& Hosany (2006) have tested the applicability of Aaker’s personality dimensions to tourism brands and found three rather than five valid dimensions. These are the excitement, competence and sophistication. The findings of these studies have led to the conclusion that brand personality models that have been developed for the field of consumer goods are not entirely applicable to tourism destinations.

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3.7.6. Perceived risk and its impact on the image of a destination

Destination marketers and decision makers should not underestimate the importance that the general public places on risk identification and risk management. According to Hang,

Nunes & Dioko (2005:150), ‘’the spread of SARS in 2003 had a devastating effect on the tourism industry globally, but particularly in the Asian countries’’. This incident illustrates that risks do not only have an impact on the environment, but also on politics and economics, at both the local and the international level.

Slovac & Weber (2002:4) have defined ‘’risk as a hazard, a probability, a threat, an uncertainty and a feeling of loss’’. Roehl & Fesenmaier in Hang et al. (2005:151) applied to travelling for pleasure a common typology of seven risk components that are commonly mentioned in consumer-behaviour literature. The seven risk components are equipment risk

(equipment problems or failures), financial risk, physical risk, psychological risk (the possibility that the destination may not reflect one’s self-concept, image or personality), satisfaction risk, social risk and time risk (the possibility that the destination will be a waste of time). These risks can influence a prospective tourist’s choice of travel and behaviour. Hang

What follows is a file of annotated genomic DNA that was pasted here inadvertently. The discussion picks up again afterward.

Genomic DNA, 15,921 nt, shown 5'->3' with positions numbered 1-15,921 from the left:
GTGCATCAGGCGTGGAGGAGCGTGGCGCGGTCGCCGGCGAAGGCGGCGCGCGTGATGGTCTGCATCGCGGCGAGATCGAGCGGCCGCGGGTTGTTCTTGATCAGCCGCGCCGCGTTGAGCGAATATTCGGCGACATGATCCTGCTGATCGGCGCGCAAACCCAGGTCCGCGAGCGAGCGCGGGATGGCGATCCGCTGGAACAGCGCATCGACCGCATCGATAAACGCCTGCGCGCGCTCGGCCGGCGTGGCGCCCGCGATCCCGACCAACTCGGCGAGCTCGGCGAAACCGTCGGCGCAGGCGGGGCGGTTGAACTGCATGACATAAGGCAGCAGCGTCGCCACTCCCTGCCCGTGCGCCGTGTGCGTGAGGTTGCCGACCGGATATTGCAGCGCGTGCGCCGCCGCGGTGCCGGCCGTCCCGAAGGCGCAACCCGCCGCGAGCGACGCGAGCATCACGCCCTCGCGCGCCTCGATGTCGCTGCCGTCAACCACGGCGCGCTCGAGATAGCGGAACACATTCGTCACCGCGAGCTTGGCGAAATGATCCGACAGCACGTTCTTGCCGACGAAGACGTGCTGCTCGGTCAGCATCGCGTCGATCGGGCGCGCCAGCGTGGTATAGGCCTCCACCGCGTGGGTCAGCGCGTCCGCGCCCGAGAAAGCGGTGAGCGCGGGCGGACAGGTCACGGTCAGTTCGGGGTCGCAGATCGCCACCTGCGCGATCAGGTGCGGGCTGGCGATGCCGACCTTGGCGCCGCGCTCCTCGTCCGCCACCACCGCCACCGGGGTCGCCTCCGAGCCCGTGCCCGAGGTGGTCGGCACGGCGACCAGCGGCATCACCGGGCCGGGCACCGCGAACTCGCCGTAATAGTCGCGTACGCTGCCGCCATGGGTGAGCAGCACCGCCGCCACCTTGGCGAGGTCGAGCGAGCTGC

et al (2005:151), view these risks as ‘’applicable in most circumstances, because individuals place differing measures of importance on each component of each travel risk’’. Individuals adapt their behaviour in accordance with their assessment of the risk component, which in turn is influenced by both the extent of risk and the nature of the past travel experiences.

These authors even suggest that personal experiences may exert more influence on travel decisions than the information acquired from external sources (Sonmez & Graefe,

1998:115).

The past experiences that an individual has of a destination may ultimately influence his or her general preference for travel to a particular destination (by confirming or eliminating the risk factor) (Sonmez & Graefe, 1986:117). Travellers are likely to assess each destination on

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the basis of the risks associated with that particular destination (Sonmez & Graefe,

1998:117). Tarlow & Santana (2002:426) propose that, ‘’in evaluating risks, a traveller would consider the following characteristics: How great the risk is perceived to be in terms of control, potential for catastrophe, fatal consequences and inequitable distribution of consequences; and whether the risk is known, observable, new and delayed in its manifestation of harm’’.